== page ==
Cassidy Calls Out Biden Administrations for Playing Fast and Loose with Offshore Energy Leasing Law – American Press

Cassidy calls out Biden Administrations for playing fast and loose with offshore energy leasing law

Published at 3:18 PM on Thursday, May 2, 2024

U.S. Senator Bill Cassidy, MD (R-LA) today held the Biden administration’s feet to the fire for failing to adequately demonstrate that they will comply with the law and ban the sale of oil and gas leases in the Gulf of Mexico during a meeting of the US Senate Energy and Natural Resources Committee.

While Secretary of the Interior (DOI) Deb Haaland half-heartedly confirmed that the administration plans to conduct three offshore lease sales over the next five years, Cassidy pointed out that this seems highly unlikely.

“2024 is the first year without a lease sale since 1965. I fear Lease Sale 262 will move to the end of 2025,” said Cassidy. “DOI must complete several reviews and planning steps before the lease is issued… we are now almost halfway through 2024 and I am told the necessary steps leading up to that lease sale have barely begun.”

When asked how long it would take to complete the necessary reviews, DOI Acting Assistant Secretary Laura Daniel-Davis admitted it would take at least 18 months.

“Again, I’m told it’s barely started. Eighteen months brings us almost to 2026 and in any case you said that it often goes (longer). So it looks like we’re missing out on a lease sale in 2024 and a lease sale in 2025,” Cassidy said.

Cassidy highlighted the problematic implications of these deliberate offshore energy delays for the government’s preferred energy sources – and political constituencies.

“I have also found that this administration has played fast and loose with the law. They decide what they want to do, and they do it and they say, sue me,” Cassidy added.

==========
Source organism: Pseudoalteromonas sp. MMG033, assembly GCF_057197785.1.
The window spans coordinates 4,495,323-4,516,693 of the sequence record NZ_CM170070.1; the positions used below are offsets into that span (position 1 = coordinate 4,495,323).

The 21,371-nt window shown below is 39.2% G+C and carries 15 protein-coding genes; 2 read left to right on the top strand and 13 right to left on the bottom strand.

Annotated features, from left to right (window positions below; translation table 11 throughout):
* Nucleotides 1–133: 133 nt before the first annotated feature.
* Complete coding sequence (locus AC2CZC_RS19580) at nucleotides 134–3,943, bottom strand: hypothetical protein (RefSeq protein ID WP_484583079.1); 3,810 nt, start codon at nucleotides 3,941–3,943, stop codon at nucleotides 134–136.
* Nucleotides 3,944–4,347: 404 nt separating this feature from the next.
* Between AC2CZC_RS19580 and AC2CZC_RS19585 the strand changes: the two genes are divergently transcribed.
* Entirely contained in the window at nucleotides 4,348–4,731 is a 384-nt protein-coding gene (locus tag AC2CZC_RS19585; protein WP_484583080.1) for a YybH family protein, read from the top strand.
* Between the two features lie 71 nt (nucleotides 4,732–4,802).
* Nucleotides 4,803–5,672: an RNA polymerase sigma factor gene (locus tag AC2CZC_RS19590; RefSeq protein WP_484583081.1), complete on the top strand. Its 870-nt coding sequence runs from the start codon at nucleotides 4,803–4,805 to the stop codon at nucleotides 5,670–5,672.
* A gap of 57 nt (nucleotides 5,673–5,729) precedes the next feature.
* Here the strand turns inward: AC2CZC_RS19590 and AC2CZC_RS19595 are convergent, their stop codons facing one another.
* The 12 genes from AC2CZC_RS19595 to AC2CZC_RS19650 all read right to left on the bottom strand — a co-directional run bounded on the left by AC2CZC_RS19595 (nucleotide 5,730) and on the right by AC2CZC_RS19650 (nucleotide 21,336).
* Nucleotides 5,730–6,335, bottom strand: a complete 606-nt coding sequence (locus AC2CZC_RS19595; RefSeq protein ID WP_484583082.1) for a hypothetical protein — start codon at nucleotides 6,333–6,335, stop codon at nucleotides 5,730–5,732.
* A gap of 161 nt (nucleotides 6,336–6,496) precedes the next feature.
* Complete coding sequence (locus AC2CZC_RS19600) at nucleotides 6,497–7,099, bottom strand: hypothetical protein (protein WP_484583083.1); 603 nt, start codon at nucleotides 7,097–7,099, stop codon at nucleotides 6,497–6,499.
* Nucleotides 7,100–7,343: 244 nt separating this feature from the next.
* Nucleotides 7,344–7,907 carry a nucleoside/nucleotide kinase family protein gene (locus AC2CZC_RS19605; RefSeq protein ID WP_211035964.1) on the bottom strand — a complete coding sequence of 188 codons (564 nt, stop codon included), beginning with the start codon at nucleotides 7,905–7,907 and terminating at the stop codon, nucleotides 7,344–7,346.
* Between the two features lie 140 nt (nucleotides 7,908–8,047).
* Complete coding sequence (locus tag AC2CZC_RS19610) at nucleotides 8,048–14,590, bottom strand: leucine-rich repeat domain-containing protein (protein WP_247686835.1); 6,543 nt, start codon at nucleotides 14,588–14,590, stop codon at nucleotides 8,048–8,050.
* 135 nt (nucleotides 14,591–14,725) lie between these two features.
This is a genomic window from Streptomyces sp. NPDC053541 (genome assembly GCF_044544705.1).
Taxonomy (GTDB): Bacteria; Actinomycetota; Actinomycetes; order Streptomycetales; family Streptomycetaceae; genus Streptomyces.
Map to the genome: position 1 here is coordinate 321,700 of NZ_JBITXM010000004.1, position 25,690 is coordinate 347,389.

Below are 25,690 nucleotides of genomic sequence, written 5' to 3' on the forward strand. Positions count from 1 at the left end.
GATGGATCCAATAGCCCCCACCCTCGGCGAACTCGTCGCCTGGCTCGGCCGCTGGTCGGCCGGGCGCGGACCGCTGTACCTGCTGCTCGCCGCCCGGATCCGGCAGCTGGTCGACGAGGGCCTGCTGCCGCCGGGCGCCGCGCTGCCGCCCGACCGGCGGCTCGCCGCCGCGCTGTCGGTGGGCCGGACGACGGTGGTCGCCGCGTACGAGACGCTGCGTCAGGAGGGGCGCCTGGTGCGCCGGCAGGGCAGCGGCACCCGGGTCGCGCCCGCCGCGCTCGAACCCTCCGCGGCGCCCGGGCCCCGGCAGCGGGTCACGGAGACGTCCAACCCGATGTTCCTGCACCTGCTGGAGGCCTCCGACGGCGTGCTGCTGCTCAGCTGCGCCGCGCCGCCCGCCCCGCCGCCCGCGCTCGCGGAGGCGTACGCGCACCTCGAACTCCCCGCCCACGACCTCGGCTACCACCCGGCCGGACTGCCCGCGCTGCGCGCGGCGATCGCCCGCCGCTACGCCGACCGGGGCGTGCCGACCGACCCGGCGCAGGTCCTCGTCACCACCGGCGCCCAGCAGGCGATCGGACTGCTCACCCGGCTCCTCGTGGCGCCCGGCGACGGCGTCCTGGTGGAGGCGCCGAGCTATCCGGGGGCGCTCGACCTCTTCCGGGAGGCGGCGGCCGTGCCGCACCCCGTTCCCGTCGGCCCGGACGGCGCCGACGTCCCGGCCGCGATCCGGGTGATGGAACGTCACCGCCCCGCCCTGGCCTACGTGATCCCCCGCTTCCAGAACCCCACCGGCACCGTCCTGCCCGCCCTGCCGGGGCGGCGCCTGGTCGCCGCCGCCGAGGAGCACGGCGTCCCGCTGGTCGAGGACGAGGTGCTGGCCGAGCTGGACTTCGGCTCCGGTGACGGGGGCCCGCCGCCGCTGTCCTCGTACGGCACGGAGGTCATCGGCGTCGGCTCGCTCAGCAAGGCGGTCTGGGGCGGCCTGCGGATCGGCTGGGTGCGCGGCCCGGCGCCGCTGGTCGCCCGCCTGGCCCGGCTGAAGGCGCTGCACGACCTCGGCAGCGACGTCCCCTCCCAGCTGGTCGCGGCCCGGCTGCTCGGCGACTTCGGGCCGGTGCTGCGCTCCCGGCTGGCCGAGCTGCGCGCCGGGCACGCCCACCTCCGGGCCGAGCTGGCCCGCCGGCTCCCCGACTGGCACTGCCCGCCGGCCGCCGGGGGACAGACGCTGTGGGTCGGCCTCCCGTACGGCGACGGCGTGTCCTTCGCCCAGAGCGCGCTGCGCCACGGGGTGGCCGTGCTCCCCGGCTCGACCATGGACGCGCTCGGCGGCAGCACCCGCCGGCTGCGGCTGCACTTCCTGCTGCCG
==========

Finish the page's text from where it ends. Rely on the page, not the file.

Last summer, Cassidy, along with Senator Ted Cruz (R-TX), introduced the Offshore Energy Security Act of 2023, which would require the DOI to conduct two offshore oil and gas lease sales in 2024 and 2025. Similarly, he introduced the Supporting Made in America Energy Act with Senator Steve Daines (R-MT), which would require DOI to hold four onshore oil and gas lease sales in major oil and gas producing states, and two offshore oil and gas lease sales require in every available area in the Gulf of Mexico and Alaska.

Cassidy denounced the Biden administration’s proposed Outer Continental Shelf (OCS) oil and gas leasing program for the period 2024-2029, which proposed organizing just three oil sales – the smallest offshore energy program in US history.

The latest lease sale, Lease Sale 261, received a total of 352 bids, one short of the record high for the last Five Year Plan. The sale sent a strong signal that the industry is optimistic about the future of energy production in the Gulf, despite years of dithering by the Biden administration. It should be a motivation to make more sales, not less.

In Louisiana, revenues from offshore energy production are used for conservation, restoration and environmental projects to preserve and restore the eroding coastline. Louisiana received a total of $156,329,442.65 in Department of the Interior revenues from energy produced in the Gulf of Mexico in fiscal year 2023.